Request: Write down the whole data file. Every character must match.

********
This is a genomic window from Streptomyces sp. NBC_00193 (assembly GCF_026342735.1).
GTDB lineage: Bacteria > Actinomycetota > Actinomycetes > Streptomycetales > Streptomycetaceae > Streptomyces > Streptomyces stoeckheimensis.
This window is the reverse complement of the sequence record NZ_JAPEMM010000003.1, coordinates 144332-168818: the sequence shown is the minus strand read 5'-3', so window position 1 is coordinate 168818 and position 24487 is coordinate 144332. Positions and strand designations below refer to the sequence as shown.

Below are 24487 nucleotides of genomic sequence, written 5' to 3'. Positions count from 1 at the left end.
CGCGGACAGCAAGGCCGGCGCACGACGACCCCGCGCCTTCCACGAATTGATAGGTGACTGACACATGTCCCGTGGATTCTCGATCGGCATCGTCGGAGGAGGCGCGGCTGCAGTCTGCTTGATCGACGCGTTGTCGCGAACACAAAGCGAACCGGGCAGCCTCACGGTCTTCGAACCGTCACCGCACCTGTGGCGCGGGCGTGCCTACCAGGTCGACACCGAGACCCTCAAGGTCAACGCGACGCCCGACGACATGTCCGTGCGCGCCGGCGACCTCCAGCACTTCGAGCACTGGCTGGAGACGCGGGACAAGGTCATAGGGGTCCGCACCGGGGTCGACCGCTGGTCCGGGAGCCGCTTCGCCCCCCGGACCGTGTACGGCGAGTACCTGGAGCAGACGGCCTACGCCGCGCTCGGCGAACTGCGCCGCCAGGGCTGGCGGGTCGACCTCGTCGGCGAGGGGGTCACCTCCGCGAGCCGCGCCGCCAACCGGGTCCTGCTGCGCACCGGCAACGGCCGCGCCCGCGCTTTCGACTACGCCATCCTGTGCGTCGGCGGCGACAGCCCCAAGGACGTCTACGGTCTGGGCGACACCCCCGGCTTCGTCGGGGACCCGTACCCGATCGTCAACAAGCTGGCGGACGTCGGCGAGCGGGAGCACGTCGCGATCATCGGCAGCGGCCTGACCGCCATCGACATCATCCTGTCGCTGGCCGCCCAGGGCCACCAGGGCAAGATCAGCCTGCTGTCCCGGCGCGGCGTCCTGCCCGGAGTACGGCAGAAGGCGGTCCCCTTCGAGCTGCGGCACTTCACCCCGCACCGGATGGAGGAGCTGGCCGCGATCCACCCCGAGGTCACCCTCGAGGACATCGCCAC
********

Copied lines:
This is a genomic window from Streptomyces sp. NBC_00193 (assembly GCF_026342735.1).
GTDB lineage: Bacteria > Actinomycetota > Actinomycetes > Streptomycetales > Streptomycetaceae > Streptomyces > Streptomyces stoeckheimensis.
This window is the reverse complement of the sequence record NZ_JAPEMM010000003.1, coordinates 144332-168818: the sequence shown is the minus strand read 5'-3', so window position 1 is coordinate 168818 and position 24487 is coordinate 144332. Positions and strand designations below refer to the sequence as shown.

Below are 24487 nucleotides of genomic sequence, written 5' to 3'. Positions count from 1 at the left end.
CGCGGACAGCAAGGCCGGCGCACGACGACCCCGCGCCTTCCACGAATTGATAGGTGACTGACACATGTCCCGTGGATTCTCGATCGGCATCGTCGGAGGAGGCGCGGCTGCAGTCTGCTTGATCGACGCGTTGTCGCGAACACAAAGCGAACCGGGCAGCCTCACGGTCTTCGAACCGTCACCGCACCTGTGGCGCGGGCGTGCCTACCAGGTCGACACCGAGACCCTCAAGGTCAACGCGACGCCCGACGACATGTCCGTGCGCGCCGGCGACCTCCAGCACTTCGAGCACTGGCTGGAGACGCGGGACAAGGTCATAGGGGTCCGCACCGGGGTCGACCGCTGGTCCGGGAGCCGCTTCGCCCCCCGGACCGTGTACGGCGAGTACCTGGAGCAGACGGCCTACGCCGCGCTCGGCGAACTGCGCCGCCAGGGCTGGCGGGTCGACCTCGTCGGCGAGGGGGTCACCTCCGCGAGCCGCGCCGCCAACCGGGTCCTGCTGCGCACCGGCAACGGCCGCGCCCGCGCTTTCGACTACGCCATCCTGTGCGTCGGCGGCGACAGCCCCAAGGACGTCTACGGTCTGGGCGACACCCCCGGCTTCGTCGGGGACCCGTACCCGATCGTCAACAAGCTGGCGGACGTCGGCGAGCGGGAGCACGTCGCGATCATCGGCAGCGGCCTGACCGCCATCGACATCATCCTGTCGCTGGCCGCCCAGGGCCACCAGGGCAAGATCAGCCTGCTGTCCCGGCGCGGCGTCCTGCCCGGAGTACGGCAGAAGGCGGTCCCCTTCGAGCTGCGGCACTTCACCCCGCACCGGATGGAGGAGCTGGCCGCGATCCACCCCGAGGTCACCCTCGAGGACATCGCCAC